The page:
Instead of writing the homeless off as useless bums, encourage them and help them to better themselves.
Unfortunately, some members of the homeless community make a bad name for the homeless, and the public puts a one size fits all label on them.
For sure, there are problem people among the homeless – the druggies, the drunks, people with mental problems. Recently, I experienced an example of people who have the gimmees. This reflects an attitude in this country, as particularly exemplified in Bernie Sanders, et al, that people are entitled to what others have.
I picked up a formerly homeless friend at a bus stop and a woman who had just become homeless who was talking to him, waiting for the bus. I dropped the man off at Walmart and took her to the Oxford Valley Mall. She wanted to stop at the nearby Salvation Clothing Store, so I waited for her at the mall while I ate lunch. She also wanted to stop at a church and gave me the impression she was going there for help with her homeless problem. Instead, it was a quixotic quest. At one point, she got on the phone and told a friend that I would drive her to his place, which was on the other side of town.
I refused (she hadn’t even asked me).
I told the woman that she could get clothes free at some of the community dinners. “I don’t like what they have,” she quipped. When she got her change when she checked out at the Salvation Army, she asked the clerk what date was on a penny. I preempted the woman as the clerk went for her reading glasses, telling her we have to get going in order to take her to the bus that will take her to a free meal.
She begged me to drive her to the meal because “I want to be there when the doors open.” I firmly told her that I would take her to the free bus. I did. When we got there I pointed out where people pick up the bus, as we drove by waiting people. She said she wanted to go into the nearby library.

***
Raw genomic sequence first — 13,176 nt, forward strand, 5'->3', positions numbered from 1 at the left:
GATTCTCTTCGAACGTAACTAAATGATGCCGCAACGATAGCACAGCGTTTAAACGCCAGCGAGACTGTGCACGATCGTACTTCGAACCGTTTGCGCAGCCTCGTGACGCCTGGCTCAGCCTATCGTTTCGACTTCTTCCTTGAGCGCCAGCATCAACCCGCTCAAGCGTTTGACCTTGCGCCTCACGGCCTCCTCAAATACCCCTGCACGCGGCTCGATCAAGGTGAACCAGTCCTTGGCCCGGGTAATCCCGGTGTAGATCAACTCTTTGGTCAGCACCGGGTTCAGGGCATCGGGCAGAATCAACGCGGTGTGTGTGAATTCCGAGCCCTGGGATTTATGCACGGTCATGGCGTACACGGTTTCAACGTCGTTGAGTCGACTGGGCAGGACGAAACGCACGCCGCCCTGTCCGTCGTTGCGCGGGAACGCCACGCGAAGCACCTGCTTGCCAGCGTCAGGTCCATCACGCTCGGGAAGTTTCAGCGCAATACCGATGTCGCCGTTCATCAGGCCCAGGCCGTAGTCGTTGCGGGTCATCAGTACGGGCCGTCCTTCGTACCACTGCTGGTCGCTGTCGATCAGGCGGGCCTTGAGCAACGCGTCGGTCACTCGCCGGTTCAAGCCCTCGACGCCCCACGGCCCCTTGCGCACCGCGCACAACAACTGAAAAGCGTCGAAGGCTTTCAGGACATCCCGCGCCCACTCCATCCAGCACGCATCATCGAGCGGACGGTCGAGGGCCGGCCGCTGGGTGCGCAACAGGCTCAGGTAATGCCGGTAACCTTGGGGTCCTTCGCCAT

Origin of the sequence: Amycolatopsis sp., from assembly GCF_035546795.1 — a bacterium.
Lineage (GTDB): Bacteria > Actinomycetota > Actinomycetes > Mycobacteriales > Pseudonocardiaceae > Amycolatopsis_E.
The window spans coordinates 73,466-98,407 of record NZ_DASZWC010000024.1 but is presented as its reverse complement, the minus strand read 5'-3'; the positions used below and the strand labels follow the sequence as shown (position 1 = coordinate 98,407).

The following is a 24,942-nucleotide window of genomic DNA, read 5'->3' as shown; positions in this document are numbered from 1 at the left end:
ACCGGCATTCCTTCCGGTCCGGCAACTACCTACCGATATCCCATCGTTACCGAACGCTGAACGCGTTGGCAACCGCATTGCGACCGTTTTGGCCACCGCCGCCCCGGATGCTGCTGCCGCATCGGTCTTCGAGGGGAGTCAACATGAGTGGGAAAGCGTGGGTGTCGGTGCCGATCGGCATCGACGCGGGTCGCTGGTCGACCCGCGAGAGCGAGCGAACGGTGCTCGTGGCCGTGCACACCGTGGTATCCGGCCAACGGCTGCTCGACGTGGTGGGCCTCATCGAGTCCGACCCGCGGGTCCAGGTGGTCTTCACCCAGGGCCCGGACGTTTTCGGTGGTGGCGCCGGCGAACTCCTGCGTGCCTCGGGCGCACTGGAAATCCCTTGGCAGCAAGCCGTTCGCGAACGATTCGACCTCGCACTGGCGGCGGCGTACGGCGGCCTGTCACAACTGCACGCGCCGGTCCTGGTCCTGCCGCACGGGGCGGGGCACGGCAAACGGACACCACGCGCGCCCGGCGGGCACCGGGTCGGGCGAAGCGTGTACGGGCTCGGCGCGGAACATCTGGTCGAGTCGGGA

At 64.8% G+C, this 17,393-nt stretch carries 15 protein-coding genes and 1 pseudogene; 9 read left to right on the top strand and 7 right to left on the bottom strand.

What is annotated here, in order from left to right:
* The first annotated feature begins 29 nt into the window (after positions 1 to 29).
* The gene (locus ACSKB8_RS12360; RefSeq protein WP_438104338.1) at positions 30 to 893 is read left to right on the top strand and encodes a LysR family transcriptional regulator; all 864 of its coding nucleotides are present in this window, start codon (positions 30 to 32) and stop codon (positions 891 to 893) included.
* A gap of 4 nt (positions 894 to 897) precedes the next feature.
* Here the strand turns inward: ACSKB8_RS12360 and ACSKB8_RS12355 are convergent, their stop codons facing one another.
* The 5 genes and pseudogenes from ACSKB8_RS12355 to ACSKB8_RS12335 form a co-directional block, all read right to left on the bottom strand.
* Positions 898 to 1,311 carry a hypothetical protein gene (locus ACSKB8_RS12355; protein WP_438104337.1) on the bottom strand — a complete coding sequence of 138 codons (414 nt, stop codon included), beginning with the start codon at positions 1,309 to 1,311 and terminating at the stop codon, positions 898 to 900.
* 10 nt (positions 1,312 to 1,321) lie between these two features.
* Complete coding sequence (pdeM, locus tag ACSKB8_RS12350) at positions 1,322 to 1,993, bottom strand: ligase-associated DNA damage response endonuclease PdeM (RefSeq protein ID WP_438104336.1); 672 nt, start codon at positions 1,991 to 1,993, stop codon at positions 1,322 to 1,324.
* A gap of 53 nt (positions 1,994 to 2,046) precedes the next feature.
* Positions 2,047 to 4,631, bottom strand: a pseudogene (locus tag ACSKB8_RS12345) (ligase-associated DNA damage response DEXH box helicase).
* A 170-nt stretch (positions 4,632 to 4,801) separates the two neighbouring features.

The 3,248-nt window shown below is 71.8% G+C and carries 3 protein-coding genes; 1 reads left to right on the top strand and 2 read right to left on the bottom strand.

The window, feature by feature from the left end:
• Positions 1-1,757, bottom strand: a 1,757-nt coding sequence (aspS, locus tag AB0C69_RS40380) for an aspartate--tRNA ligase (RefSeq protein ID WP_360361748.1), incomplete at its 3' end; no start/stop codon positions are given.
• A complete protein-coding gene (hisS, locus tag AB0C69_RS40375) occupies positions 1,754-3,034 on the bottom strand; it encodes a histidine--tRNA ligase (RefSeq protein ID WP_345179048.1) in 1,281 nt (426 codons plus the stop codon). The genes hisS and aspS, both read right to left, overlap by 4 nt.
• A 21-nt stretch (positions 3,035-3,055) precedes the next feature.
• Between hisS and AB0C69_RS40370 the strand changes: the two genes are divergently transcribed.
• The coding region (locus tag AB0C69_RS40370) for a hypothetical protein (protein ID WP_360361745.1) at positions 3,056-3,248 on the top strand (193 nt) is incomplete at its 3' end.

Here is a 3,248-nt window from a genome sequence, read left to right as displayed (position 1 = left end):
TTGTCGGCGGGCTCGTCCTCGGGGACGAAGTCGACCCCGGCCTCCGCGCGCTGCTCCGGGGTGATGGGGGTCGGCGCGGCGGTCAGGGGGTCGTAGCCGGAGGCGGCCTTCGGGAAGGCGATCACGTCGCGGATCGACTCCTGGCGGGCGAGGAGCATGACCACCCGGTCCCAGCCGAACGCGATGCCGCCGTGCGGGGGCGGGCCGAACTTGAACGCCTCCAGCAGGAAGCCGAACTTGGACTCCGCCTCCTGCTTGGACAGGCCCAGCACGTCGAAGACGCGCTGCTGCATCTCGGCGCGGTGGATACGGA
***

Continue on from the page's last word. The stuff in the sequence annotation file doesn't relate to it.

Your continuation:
I reminded her about the bus stop.
I met the guy I dropped off at Walmart at the library and took him to the meal. I left the woman on the ash heap of history.
Other homeless people, however, don’t think they are entitled to the services of others, including the guy I dropped off at Walmart. When it snowed this winter, some homeless people found work shoveling snow.
In Albuquerque, New Mexico, a city worker has been offering homeless people work cleaning up the city and offered food, shelter, and other services for their efforts.
This is the kind of thing we need in Bucks County, PA.
Given the opportunity, homeless people will work. I overheard a conversation at a community meal between two homeless people about working. They both were working sporadically. One of them said he wants to get into a routine.
Some homeless people have done volunteer work and go to the library to further their education. I’ve seen homeless people reading books outside of the library. On a few occasions, they were discussing Shakespeare.
Since I started hanging around the homeless two years ago, some of them have found work and have moved on. Recently, a homeless friend got a job in another state.
There are other ways the homeless can help themselves. The public library in Levittown, PA offers a chair yoga class. After having lived in my car a few months, I started stiffening up. My feet swelled. The yoga class helped me get the knots out, helped me relax, and even helped keep internal organs healthy. Kava tea also helped relax my muscles.
In Bucks County, finding shelter is the biggest problem. The “emergency” shelter has a months long waiting list, and it takes a year or two to get county assisted housing.
By offering homeless people work, they can save up for housing. Still, some people have a hard time getting the money for housing and they could use some help.